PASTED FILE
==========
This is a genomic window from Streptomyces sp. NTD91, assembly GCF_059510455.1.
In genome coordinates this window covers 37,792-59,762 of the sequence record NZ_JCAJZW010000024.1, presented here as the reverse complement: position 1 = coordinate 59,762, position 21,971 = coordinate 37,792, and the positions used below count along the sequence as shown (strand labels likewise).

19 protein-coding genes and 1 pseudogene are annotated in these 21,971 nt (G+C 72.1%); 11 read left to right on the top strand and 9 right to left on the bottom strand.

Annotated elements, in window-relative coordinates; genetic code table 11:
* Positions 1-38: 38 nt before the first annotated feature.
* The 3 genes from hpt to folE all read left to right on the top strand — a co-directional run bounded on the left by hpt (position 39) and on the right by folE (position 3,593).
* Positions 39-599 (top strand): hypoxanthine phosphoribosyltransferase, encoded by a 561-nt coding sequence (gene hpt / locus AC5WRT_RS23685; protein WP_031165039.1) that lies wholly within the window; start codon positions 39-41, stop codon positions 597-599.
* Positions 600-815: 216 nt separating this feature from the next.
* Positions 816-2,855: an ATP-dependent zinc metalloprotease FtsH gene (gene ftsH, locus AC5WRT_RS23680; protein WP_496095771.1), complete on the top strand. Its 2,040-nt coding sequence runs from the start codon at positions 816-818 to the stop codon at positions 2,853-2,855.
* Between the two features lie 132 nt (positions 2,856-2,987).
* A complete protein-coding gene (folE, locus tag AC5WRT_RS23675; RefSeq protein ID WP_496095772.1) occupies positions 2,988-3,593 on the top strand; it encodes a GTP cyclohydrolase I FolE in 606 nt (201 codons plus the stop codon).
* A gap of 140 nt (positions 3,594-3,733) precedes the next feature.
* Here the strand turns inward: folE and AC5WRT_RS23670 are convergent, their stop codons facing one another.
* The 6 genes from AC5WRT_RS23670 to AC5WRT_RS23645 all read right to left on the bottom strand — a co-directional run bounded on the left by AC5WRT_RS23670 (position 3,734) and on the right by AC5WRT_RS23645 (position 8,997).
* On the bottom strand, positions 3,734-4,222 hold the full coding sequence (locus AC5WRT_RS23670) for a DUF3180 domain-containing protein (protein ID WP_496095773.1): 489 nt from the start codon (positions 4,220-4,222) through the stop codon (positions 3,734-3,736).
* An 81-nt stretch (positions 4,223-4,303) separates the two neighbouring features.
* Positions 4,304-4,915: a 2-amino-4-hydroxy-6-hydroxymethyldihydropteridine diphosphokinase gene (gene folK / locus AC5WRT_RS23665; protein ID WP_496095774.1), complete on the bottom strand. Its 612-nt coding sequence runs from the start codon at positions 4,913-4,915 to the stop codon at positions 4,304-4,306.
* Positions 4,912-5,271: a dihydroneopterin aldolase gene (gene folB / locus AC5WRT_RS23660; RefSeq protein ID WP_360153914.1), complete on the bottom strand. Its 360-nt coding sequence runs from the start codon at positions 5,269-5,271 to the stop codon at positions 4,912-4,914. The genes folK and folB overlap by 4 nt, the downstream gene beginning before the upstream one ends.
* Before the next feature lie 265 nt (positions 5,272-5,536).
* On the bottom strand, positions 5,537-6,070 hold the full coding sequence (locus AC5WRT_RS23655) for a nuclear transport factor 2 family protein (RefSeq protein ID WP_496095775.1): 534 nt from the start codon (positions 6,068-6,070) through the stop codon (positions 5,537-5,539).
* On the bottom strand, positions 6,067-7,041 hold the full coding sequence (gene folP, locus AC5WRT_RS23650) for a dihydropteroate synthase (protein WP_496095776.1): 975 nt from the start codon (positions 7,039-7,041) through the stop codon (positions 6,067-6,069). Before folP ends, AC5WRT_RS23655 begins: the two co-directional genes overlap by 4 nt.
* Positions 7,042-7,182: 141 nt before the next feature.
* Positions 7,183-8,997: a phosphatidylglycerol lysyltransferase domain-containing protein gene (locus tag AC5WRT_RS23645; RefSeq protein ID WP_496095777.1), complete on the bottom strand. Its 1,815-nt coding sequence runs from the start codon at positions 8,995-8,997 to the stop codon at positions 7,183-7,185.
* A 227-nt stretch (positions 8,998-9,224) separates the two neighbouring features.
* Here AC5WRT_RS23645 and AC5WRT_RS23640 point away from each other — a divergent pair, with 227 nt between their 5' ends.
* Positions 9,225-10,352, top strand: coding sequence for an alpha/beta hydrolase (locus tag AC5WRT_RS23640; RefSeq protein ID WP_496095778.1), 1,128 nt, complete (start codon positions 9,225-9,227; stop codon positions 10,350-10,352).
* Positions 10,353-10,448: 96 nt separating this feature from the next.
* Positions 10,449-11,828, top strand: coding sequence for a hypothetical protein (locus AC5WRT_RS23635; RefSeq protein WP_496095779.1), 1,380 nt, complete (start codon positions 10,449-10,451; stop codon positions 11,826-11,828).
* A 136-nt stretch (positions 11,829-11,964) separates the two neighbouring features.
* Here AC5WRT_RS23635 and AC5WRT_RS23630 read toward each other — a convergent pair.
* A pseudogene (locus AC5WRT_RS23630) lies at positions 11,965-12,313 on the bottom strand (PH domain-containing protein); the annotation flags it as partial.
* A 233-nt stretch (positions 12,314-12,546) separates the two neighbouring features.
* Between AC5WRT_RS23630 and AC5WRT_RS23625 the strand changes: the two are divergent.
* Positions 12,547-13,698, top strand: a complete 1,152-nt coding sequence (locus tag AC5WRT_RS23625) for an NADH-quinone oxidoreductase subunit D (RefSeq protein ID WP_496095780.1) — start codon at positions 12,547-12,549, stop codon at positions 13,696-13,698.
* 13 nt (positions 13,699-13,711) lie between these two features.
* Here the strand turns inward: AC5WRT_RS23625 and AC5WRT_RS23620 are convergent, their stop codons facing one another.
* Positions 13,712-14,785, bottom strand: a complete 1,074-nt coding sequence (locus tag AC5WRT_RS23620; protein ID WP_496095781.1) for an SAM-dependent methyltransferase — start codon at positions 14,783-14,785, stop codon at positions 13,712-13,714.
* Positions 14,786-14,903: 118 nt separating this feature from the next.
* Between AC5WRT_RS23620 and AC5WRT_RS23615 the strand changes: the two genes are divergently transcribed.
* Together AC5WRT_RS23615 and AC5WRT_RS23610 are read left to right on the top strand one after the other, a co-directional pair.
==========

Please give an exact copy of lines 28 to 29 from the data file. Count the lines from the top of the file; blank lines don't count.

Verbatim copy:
* Positions 10,449-11,828, top strand: coding sequence for a hypothetical protein (locus AC5WRT_RS23635; RefSeq protein WP_496095779.1), 1,380 nt, complete (start codon positions 10,449-10,451; stop codon positions 11,826-11,828).
* A 136-nt stretch (positions 11,829-11,964) separates the two neighbouring features.